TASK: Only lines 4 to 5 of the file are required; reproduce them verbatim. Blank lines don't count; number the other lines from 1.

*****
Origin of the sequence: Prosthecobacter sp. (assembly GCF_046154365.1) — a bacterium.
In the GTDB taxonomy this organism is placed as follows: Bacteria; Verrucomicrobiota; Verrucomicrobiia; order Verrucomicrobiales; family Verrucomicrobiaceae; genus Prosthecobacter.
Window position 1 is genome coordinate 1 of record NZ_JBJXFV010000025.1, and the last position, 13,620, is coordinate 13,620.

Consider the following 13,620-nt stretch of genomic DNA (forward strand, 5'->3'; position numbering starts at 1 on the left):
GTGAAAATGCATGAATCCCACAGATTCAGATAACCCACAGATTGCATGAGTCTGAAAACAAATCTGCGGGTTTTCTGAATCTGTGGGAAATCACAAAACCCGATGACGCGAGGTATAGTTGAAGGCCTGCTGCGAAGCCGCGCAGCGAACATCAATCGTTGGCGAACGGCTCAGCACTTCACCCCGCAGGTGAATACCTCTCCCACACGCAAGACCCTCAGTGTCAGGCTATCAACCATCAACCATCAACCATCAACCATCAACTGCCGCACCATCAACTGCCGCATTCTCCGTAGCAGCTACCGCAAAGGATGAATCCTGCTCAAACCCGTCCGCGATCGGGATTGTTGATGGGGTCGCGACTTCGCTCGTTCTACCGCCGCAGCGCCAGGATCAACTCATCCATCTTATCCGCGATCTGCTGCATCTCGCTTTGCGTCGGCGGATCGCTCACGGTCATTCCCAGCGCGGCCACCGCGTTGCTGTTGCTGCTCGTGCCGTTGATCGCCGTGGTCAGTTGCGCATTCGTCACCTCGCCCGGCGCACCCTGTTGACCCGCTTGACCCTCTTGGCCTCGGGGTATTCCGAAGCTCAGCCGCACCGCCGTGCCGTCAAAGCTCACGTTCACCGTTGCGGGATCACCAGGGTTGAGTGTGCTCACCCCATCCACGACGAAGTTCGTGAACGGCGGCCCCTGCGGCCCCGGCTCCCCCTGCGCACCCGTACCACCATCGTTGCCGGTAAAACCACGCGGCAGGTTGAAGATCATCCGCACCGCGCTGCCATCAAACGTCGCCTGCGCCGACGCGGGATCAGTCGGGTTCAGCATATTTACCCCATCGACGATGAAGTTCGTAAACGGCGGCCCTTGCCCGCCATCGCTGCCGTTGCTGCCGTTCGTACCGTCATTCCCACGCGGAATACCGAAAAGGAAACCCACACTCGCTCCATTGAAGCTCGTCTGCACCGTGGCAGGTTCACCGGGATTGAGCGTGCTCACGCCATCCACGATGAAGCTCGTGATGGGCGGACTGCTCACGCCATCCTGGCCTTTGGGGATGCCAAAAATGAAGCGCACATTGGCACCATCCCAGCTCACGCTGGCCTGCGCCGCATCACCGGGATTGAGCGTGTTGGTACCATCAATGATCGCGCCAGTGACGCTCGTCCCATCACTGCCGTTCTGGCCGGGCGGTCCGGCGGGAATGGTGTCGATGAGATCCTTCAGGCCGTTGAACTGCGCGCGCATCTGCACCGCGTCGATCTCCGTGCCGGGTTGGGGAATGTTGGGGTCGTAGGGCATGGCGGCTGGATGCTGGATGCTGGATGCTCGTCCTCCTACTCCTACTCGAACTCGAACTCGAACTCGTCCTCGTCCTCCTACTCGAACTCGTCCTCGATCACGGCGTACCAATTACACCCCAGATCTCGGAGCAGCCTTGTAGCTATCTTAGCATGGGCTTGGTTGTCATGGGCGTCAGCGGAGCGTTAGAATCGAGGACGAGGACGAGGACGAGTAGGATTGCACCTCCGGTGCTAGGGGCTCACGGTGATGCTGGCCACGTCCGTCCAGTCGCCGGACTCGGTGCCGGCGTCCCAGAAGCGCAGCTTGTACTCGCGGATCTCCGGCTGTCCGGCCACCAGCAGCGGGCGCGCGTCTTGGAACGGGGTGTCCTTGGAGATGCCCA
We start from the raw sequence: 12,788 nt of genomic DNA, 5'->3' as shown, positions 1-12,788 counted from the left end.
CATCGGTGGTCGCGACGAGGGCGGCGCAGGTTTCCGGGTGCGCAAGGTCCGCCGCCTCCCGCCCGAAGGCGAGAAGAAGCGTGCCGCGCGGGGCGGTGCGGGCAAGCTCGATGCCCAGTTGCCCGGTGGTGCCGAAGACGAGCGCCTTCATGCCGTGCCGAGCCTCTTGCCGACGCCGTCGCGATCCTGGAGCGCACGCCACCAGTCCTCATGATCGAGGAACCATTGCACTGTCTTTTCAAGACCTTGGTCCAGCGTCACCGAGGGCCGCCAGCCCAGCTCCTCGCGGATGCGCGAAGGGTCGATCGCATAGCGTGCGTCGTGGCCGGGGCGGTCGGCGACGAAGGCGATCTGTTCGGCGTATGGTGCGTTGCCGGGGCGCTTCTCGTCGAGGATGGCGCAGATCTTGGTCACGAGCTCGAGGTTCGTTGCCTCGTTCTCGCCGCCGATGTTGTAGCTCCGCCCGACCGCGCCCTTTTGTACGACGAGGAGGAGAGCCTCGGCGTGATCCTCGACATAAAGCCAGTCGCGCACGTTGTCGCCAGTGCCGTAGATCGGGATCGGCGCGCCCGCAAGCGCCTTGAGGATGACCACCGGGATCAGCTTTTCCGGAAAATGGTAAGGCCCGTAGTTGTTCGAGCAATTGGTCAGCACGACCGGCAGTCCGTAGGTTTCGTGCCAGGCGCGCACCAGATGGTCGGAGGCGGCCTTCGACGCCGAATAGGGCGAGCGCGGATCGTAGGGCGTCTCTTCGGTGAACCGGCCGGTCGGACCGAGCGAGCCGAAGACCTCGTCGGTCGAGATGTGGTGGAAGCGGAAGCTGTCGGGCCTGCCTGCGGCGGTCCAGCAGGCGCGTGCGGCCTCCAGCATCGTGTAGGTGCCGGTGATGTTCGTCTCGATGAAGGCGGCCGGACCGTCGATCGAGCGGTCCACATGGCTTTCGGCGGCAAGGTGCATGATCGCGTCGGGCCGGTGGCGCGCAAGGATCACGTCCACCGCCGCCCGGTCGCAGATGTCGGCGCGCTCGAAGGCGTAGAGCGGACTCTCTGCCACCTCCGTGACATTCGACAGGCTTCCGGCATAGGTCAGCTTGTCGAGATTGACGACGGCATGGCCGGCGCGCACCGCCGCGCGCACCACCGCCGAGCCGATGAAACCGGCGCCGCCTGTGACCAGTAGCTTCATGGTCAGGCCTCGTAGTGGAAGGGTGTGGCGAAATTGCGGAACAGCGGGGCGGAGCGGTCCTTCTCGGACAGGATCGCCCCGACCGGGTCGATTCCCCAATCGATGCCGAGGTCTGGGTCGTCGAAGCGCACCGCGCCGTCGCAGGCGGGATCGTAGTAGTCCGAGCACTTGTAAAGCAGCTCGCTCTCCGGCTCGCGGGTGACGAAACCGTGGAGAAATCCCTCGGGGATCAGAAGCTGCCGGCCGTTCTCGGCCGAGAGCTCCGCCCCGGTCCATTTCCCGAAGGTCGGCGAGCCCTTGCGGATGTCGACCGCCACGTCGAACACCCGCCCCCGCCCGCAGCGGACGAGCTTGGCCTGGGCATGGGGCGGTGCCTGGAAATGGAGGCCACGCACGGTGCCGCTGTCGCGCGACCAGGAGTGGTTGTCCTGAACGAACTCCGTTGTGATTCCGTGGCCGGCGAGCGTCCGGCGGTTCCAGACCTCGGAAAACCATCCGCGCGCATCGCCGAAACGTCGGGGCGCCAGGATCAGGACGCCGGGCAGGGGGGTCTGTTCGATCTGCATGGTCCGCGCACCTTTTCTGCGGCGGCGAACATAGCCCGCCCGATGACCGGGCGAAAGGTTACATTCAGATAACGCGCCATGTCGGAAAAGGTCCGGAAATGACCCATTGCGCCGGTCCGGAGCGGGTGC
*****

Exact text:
Consider the following 13,620-nt stretch of genomic DNA (forward strand, 5'->3'; position numbering starts at 1 on the left):
GTGAAAATGCATGAATCCCACAGATTCAGATAACCCACAGATTGCATGAGTCTGAAAACAAATCTGCGGGTTTTCTGAATCTGTGGGAAATCACAAAACCCGATGACGCGAGGTATAGTTGAAGGCCTGCTGCGAAGCCGCGCAGCGAACATCAATCGTTGGCGAACGGCTCAGCACTTCACCCCGCAGGTGAATACCTCTCCCACACGCAAGACCCTCAGTGTCAGGCTATCAACCATCAACCATCAACCATCAACCATCAACTGCCGCACCATCAACTGCCGCATTCTCCGTAGCAGCTACCGCAAAGGATGAATCCTGCTCAAACCCGTCCGCGATCGGGATTGTTGATGGGGTCGCGACTTCGCTCGTTCTACCGCCGCAGCGCCAGGATCAACTCATCCATCTTATCCGCGATCTGCTGCATCTCGCTTTGCGTCGGCGGATCGCTCACGGTCATTCCCAGCGCGGCCACCGCGTTGCTGTTGCTGCTCGTGCCGTTGATCGCCGTGGTCAGTTGCGCATTCGTCACCTCGCCCGGCGCACCCTGTTGACCCGCTTGACCCTCTTGGCCTCGGGGTATTCCGAAGCTCAGCCGCACCGCCGTGCCGTCAAAGCTCACGTTCACCGTTGCGGGATCACCAGGGTTGAGTGTGCTCACCCCATCCACGACGAAGTTCGTGAACGGCGGCCCCTGCGGCCCCGGCTCCCCCTGCGCACCCGTACCACCATCGTTGCCGGTAAAACCACGCGGCAGGTTGAAGATCATCCGCACCGCGCTGCCATCAAACGTCGCCTGCGCCGACGCGGGATCAGTCGGGTTCAGCATATTTACCCCATCGACGATGAAGTTCGTAAACGGCGGCCCTTGCCCGCCATCGCTGCCGTTGCTGCCGTTCGTACCGTCATTCCCACGCGGAATACCGAAAAGGAAACCCACACTCGCTCCATTGAAGCTCGTCTGCACCGTGGCAGGTTCACCGGGATTGAGCGTGCTCACGCCATCCACGATGAAGCTCGTGATGGGCGGACTGCTCACGCCATCCTGGCCTTTGGGGATGCCAAAAATGAAGCGCACATTGGCACCATCCCAGCTCACGCTGGCCTGCGCCGCATCACCGGGATTGAGCGTGTTGGTACCATCAATGATCGCGCCAGTGACGCTCGTCCCATCACTGCCGTTCTGGCCGGGCGGTCCGGCGGGAATGGTGTCGATGAGATCCTTCAGGCCGTTGAACTGCGCGCGCATCTGCACCGCGTCGATCTCCGTGCCGGGTTGGGGAATGTTGGGGTCGTAGGGCATGGCGGCTGGATGCTGGATGCTGGATGCTCGTCCTCCTACTCCTACTCGAACTCGAACTCGAACTCGTCCTCGTCCTCCTACTCGAACTCGTCCTCGATCACGGCGTACCAATTACACCCCAGATCTCGGAGCAGCCTTGTAGCTATCTTAGCATGGGCTTGGTTGTCATGGGCGTCAGCGGAGCGTTAGAATCGAGGACGAGGACGAGGACGAGTAGGATTGCACCTCCGGTGCTAGGGGCTCACGGTGATGCTGGCCACGTCCGTCCAGTCGCCGGACTCGGTGCCGGCGTCCCAGAAGCGCAGCTTGTACTCGCGGATCTCCGGCTGTCCGGCCACCAGCAGCGGGCGCGCGTCTTGGAACGGGGTGTCCTTGGAGATGCCCA